John 5: 1-9
Sometime later, Jesus went up to Jerusalem for one of the Jewish festivals. Now there is in Jerusalem near the Sheep Gate a pool, which in Aramaic is called Bethesda[a] and which is surrounded by five covered colonnades. Here a great number of disabled people used to lie—the blind, the lame, the paralyzed. One who was there had been an invalid for thirty-eight years. When Jesus saw him lying there and learned that he had been in this condition for a long time, he asked him, “Do you want to get well?” “Sir,” the invalid replied, “I have no one to help me into the pool when the water is stirred. While I am trying to get in, someone else goes down ahead of me.” Then Jesus said to him, “Get up! Pick up your mat and walk.” At once the man was cured; he picked up his mat and walked.
Every New Year I have believed in taking some resolutions. But in my heart itself I know this won’t go a long way. When I was a kid, every new semester was a time to ritually believe and convince myself “This semester I will do really well. I will study hard and be up to date with my homework.” But by the end of the week all the resolve vanished in thin air. Why am I saying this? What is this leading to? Well as humans there are many areas that we need to improve on. Life is a constant journey where we evolve form the ‘Me that I am’ to the ‘Me I want to be.’ There are habits and patterns in our behavior that hold us back as humans. This can range from having the tendency to be grossly disorganized to be a full blown addict to social media, gadgets, movies, sex, alcohol and drugs. As they say that the feelings of guilt is the way of God whispering to us. It is a call to be healed. To become whole.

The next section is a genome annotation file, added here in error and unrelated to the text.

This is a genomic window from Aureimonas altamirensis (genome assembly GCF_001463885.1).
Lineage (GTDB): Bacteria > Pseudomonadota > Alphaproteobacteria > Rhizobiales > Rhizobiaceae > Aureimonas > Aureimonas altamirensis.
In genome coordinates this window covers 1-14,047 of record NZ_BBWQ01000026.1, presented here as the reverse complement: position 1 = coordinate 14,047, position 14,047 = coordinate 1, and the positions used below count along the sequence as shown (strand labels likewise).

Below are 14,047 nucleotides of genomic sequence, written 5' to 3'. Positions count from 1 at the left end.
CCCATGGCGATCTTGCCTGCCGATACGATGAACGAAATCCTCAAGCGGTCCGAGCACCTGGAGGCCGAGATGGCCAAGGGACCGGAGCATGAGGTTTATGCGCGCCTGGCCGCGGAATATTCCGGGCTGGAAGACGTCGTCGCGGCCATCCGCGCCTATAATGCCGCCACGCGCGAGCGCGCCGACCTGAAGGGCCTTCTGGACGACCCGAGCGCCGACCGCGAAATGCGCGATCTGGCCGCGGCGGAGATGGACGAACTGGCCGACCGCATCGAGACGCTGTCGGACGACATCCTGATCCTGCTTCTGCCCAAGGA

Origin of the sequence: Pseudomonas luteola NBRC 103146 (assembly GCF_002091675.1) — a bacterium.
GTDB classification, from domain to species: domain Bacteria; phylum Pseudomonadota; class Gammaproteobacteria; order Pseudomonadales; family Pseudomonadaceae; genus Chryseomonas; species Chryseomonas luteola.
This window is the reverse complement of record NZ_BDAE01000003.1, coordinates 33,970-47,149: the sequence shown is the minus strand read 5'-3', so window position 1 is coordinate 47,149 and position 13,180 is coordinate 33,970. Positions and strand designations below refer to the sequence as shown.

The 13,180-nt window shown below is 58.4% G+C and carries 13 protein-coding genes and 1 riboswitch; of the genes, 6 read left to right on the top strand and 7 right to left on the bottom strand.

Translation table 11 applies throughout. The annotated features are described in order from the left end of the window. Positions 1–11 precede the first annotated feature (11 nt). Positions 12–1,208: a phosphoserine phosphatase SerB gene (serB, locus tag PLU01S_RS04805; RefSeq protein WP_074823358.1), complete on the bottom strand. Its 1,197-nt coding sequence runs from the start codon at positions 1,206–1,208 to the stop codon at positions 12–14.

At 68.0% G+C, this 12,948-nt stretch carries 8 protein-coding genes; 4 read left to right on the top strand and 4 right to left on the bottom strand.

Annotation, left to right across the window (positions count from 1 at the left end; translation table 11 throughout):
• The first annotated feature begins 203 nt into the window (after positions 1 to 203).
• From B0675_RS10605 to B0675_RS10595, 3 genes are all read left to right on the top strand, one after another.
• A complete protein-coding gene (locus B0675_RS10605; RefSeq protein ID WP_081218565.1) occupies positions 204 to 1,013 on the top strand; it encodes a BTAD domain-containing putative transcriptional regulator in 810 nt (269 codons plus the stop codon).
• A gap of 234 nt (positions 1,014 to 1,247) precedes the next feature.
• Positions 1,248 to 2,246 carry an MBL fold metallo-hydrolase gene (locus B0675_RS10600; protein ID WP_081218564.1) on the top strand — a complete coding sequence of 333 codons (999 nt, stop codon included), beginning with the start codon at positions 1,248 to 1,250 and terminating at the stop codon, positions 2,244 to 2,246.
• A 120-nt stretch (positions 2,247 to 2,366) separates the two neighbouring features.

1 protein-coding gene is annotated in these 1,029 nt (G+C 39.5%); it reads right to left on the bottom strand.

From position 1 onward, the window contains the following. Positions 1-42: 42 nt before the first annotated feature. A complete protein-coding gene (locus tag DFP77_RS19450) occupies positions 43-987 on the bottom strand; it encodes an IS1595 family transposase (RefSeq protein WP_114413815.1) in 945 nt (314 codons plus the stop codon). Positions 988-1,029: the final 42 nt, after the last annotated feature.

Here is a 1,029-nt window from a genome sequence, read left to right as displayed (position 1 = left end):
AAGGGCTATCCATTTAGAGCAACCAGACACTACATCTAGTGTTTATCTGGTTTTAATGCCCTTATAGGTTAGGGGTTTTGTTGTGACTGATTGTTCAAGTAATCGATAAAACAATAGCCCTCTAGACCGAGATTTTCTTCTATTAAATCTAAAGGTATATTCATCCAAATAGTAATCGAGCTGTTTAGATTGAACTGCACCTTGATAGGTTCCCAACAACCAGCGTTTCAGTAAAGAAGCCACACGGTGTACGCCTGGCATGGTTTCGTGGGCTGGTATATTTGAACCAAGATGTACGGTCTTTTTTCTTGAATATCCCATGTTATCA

It is in such a situation that we should get acquainted with the lame man who was so for 38 years. Along with the blind, the lame and the paralyzed had gathered at the side of the pool of Bethesda. This pool it seemed had miraculous healing power and it was believed that an angel stirred it occasionally and at that moment, the one that fell first in the pool would be healed. So this man must have been struggling to get well for past 38 years and to such a person, Jesus asks a very ‘silly’ question. “Do you want to get well?” What kind of a question is that? Isn’t it plain and obvious? But the shocking fact is that there are many people who do not want to get well. In regards to the lame man G. Campbell Morgan says that there are probabilities that this man resorted to begging. If so, he being cured would have deprived him of the income that he got through begging. This is plainly true in regards to addiction and in the area of behavior modification. It is observed that our weakness, our addiction, our brooding lust, our lack of integrity all too often provides us a comfort zone. It becomes too costly to give it up. Let me give you an illustration. In 1993, it was reported that a small order of Franciscan nuns in Prague decided to subsidize their convent by opening the downstairs of their facility – formerly an underground detention center used by the Communists to imprison and torture their enemies – as a hotel. For $33 a night, you could stay in a former prison cell. The proprietors say they try to achieve a middle ground between comfort and authenticity in the “hotel.” Many people are really looking for just that – a “comfortable prison cell”. We too are too cozy in our own ‘comfortable prison cell’ of behavior and addiction. Therefore the question “Do you want to get well?” is a very important one. What is your answer to that?